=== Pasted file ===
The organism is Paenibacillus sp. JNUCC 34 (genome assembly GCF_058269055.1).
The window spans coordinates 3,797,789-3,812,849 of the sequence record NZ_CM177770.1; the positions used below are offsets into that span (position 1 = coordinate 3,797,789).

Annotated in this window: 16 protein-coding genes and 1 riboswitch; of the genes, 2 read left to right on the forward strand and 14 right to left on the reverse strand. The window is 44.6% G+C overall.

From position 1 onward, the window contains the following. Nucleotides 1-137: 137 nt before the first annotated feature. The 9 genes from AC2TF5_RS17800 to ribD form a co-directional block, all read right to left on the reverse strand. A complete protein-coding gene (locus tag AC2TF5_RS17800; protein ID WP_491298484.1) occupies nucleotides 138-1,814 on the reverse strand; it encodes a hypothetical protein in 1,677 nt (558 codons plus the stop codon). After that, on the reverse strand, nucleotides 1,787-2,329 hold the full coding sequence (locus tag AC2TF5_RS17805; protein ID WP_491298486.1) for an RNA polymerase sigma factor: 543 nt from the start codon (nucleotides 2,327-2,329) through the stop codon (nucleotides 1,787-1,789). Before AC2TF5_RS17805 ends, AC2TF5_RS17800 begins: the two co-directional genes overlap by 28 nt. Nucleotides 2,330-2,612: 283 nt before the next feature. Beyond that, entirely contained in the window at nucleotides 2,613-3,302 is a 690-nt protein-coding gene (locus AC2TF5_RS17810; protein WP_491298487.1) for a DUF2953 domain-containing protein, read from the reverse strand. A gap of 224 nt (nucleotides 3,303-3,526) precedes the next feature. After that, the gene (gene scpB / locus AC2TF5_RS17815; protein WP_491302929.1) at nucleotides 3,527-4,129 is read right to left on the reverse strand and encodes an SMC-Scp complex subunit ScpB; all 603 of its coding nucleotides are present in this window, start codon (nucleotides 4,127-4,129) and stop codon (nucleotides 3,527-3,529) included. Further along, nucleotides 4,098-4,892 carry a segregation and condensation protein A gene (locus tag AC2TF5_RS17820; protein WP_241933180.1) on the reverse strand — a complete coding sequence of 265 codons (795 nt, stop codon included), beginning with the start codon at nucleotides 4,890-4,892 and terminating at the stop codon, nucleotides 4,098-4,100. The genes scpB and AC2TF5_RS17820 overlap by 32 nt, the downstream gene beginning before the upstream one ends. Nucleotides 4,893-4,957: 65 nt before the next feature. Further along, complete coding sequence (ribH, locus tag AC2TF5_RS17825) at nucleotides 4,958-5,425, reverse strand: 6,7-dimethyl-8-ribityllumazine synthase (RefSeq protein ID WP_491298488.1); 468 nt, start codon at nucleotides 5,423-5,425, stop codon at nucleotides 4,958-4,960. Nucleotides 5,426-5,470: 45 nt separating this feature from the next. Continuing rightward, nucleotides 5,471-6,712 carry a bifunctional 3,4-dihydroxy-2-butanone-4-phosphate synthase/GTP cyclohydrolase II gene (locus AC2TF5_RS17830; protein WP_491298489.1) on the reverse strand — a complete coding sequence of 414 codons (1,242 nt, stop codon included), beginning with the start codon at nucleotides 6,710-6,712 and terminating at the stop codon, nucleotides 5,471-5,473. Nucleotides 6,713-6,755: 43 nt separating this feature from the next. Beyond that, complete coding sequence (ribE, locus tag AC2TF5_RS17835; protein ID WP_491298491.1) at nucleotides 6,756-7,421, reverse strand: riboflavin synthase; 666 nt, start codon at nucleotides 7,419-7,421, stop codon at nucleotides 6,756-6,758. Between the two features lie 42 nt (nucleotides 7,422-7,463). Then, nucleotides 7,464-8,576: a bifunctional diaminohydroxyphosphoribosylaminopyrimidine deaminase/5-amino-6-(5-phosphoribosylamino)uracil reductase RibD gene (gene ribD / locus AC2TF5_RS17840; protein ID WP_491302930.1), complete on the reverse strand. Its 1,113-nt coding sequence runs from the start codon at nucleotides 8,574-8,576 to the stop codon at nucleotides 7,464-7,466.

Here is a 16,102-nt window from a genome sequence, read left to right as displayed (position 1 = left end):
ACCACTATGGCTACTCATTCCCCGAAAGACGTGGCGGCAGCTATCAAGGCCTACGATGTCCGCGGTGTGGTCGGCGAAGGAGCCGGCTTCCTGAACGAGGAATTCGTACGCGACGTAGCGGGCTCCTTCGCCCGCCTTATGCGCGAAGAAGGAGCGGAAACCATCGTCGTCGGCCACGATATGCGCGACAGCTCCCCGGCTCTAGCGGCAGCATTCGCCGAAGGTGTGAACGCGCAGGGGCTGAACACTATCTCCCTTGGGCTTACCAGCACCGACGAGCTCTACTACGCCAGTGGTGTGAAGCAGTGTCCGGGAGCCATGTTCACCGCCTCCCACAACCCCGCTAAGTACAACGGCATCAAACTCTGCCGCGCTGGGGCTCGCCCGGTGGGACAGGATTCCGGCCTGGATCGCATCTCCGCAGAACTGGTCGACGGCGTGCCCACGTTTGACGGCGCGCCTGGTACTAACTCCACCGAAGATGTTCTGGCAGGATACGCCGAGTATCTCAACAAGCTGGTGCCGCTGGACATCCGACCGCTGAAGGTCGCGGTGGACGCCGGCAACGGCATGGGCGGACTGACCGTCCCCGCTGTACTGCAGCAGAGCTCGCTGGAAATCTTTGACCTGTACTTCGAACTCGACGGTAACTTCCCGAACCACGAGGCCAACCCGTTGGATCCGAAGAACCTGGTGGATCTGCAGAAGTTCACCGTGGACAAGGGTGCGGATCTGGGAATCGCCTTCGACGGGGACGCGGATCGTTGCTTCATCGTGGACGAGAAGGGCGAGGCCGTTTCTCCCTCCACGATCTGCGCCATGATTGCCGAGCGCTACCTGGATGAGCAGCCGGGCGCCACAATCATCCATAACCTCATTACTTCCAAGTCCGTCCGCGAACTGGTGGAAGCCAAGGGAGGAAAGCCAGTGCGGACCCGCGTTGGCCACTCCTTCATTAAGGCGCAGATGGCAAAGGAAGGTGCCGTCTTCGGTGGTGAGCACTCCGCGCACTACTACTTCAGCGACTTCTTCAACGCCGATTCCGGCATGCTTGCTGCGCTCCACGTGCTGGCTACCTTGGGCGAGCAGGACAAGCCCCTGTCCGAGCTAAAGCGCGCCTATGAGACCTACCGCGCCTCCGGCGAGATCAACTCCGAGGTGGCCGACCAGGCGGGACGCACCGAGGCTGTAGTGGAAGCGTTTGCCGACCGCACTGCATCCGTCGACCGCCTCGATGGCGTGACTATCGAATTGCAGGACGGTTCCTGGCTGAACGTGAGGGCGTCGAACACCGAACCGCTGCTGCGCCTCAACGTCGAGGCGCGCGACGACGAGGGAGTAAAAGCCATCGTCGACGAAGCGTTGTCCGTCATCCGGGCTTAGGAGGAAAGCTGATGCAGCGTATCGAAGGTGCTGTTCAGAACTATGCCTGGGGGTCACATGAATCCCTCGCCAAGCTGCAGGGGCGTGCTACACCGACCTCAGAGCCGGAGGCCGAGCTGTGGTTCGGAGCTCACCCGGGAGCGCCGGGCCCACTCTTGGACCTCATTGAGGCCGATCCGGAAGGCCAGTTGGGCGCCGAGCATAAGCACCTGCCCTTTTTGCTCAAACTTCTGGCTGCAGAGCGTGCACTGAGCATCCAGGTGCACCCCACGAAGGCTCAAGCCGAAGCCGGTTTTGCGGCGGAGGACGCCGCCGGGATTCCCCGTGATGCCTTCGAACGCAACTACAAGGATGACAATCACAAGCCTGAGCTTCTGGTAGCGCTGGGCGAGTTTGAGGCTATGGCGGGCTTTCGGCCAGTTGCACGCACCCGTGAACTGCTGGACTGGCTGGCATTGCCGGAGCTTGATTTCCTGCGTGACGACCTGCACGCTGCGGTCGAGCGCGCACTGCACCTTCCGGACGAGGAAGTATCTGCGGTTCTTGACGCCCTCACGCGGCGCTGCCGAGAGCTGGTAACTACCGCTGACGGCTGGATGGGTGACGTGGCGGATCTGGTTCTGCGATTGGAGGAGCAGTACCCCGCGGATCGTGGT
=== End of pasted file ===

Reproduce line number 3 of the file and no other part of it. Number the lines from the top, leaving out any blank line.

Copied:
Annotated in this window: 16 protein-coding genes and 1 riboswitch; of the genes, 2 read left to right on the forward strand and 14 right to left on the reverse strand. The window is 44.6% G+C overall.